New EPA, DOT truck fuel economy rules undervalue nat gas
Aug 30, 2011 1:17 PM
The US Environmental Protection Agency (EPA) and Department of Transportation (DOT) are drawing criticism for not doing more to reduce foreign oil imports with the newly proposed regulations covering emissions and fuel economy for medium- and heavy-duty trucks.
NGVAmerica is one of the groups saying it believes that the rules could have been even more effective in reducing emissions and reducing the use of imported petroleum. In particular, the federal government should have done more to promote and encourage the use of fuels such as natural gas.
“The rules include some regulatory incentives and flexibility for natural gas trucks but should have gone much further in recognizing the benefits of NGVs,” says Richard Kolodziej, NGVAmerica president. “The rules are designed to address the urgent and closely intertwined challenges of dependence on oil, energy security, urban emissions, and global climate change. Natural gas vehicles help achieve all these goals and more.”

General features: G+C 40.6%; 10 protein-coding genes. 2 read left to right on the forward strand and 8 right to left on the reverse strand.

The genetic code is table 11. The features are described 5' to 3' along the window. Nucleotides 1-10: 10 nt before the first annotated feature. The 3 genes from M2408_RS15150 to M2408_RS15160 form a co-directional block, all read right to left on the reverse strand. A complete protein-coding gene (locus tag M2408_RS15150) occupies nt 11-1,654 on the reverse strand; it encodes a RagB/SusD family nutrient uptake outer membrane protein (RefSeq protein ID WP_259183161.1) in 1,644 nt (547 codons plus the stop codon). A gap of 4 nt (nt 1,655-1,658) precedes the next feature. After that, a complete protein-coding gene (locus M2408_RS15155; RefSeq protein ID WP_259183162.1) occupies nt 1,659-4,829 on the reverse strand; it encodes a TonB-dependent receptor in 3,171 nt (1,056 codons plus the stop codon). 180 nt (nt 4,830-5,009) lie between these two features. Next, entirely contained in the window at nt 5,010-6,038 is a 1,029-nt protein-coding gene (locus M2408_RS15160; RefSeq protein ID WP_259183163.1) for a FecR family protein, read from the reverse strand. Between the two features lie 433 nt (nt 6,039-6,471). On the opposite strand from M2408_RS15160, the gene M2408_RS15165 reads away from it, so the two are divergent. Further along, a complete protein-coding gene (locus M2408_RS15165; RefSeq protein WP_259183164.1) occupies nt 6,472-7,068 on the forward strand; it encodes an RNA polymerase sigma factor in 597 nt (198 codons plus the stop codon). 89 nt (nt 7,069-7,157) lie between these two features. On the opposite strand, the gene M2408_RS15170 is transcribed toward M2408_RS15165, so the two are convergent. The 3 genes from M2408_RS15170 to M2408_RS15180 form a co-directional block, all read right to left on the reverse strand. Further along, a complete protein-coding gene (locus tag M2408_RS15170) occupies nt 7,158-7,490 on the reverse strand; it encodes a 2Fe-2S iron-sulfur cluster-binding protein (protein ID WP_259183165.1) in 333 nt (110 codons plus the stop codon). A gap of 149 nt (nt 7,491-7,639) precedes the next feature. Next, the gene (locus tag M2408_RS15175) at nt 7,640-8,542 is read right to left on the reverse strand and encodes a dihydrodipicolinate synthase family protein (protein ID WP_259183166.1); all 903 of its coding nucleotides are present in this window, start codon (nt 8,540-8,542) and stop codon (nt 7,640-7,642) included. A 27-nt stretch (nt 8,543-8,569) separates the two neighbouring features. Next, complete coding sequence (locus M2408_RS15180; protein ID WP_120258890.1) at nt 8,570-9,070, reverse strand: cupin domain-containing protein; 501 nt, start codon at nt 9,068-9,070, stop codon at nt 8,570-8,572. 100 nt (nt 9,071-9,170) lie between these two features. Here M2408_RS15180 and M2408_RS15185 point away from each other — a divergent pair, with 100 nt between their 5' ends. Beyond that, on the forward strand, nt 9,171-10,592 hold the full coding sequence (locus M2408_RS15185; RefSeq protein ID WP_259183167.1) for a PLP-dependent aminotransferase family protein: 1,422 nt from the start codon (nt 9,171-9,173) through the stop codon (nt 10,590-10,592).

Accelerating the use of domestically produced natural gas can have the biggest impact on reducing the use of petroleum motor fuel today. Moreover, natural gas is abundant, economical, and secure. Every natural gas truck that rolls off an assembly line and is put into service begins backing out 100% of the petroleum that would otherwise be used. And yet, the rules finalized today only provide about a 20% fuel economy credit for such vehicles.
“That makes little sense,” Kolodziej says. “NGVAmerica and its members made a strong and effective case for a much more significant fuel economy incentive for natural gas trucks, but those arguments were ignored. We also urged the (Obama) Administration to provide enhanced greenhouse gas emission credits for natural gas trucks, but no such credits were provided either.
“It is unfortunate and disappointing that the Administration is not being more supportive of natural gas powered trucks. The US currently has the largest selection of medium and heavy-duty natural gas powered truck offerings anywhere in the world. But demand growth for such vehicles in these economic turbulent times has been slow. Adopting the right type of regulatory incentives is a low-cost way to stimulate market demand for such vehicles, but the agencies missed this opportunity.”
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